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  • Writer's pictureSara Filipčić

Navigating Screen Time for School-Aged Children: A Guide for Concerned Parents

In today’s digital age, screens are ubiquitous in our daily lives, from smartphones and tablets to computers and televisions. For parents like Kay Bella, who are concerned about the impact of excessive screen time on their children's health and development, finding the right balance can be challenging. This blog post draws upon recent research to offer guidance on managing screen time for 12 and 14-year-olds, especially during the school week, and explores strategies to mitigate the potential negative effects of screen overuse.

Your guide for managing screen time for school-aged kids
Managing screen time

Understanding the Impact of Screen Time

A comprehensive study reviewed literature from various databases, revealing that children aged 6 to 14 spend an average of 2.77 hours per day on screens, with a noticeable increase during the COVID-19 pandemic. The study also highlighted a concerning trend: the rate of children exceeding 2 hours of screen time daily jumped from 41.3% before January 2020 to 59.4% after, underscoring the pandemic's significant influence on digital media consumption. Excessive screen time has been linked to a range of adverse outcomes, including increased risks of myopia, obesity, depression, sleep disorders, and other health issues, making it a public health concern.

Recommendations for Screen Time Management

Given the potential negative impacts of excessive screen use, it's crucial for parents to implement strategies that help balance screen time with other healthy activities. Here are some recommendations based on the findings of the study and best practices in child development:

  • Limit Recreational Screen Time: The American Academy of Pediatrics (AAP) suggests limiting screen time to no more than 2 hours per day for children over 2 years old. This includes time spent on entertainment, such as gaming and watching Netflix, but allows for flexibility with educational use.

  • Encourage Physical Activity: With children like Kay’s participating in after-school sports, it's essential to maintain a routine that balances physical activities with screen time. This not only promotes physical health but also provides a necessary break from digital devices.

  • Foster Non-Screen Hobbies: Encourage children to explore interests and hobbies that don't involve screens. This could include reading, art, music, or outdoor play, which can help reduce reliance on digital media for entertainment.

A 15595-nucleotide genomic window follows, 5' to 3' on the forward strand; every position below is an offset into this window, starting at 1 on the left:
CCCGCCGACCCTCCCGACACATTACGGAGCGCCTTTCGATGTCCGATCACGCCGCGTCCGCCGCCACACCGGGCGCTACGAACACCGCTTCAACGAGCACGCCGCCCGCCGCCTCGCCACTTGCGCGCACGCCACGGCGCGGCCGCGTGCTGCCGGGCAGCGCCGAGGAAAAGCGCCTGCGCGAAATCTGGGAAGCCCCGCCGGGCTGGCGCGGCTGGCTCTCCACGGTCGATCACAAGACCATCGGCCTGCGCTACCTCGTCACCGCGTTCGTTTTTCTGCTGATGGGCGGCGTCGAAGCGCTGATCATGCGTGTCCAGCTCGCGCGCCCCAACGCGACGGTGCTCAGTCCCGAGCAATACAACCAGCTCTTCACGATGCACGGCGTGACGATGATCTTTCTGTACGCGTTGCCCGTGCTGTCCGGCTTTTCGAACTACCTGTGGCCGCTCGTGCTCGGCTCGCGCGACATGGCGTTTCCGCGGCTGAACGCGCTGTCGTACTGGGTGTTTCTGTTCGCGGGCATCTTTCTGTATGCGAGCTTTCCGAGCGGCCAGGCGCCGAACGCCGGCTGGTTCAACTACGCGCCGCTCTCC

• Create a Family Media Plan: Develop a plan that outlines when and how screens can be used at home, including homework, leisure time, and family movie nights. This approach helps set clear expectations and boundaries around screen use.

  • Promote Quality Sleep: Ensure screens are turned off at least an hour before bedtime to avoid sleep disturbances. Keeping devices out of bedrooms can also help improve sleep quality.

  • Model Healthy Screen Habits: Parents can lead by example by moderating their own screen use, demonstrating to children that it's possible to have a healthy relationship with digital media.

Addressing School Work and Screen Time

It’s a common challenge for parents to differentiate between screen time for school work and recreational use. To manage this, communication with children about their assignments and required screen time for school can help parents understand and monitor their educational screen use. Additionally, utilizing parental controls to limit access to non-educational content during study times can ensure that screen use is productive and not detrimental.


While technology undoubtedly plays a vital role in education and entertainment, striking a balance is key to safeguarding our children's health and well-being. By setting reasonable limits, encouraging a variety of activities, and fostering open communication about screen use, parents can help mitigate the negative impacts of excessive screen time. Remember, every family is different, and what works for one may not work for another. It’s important to find a balance that suits your family's needs and lifestyle.

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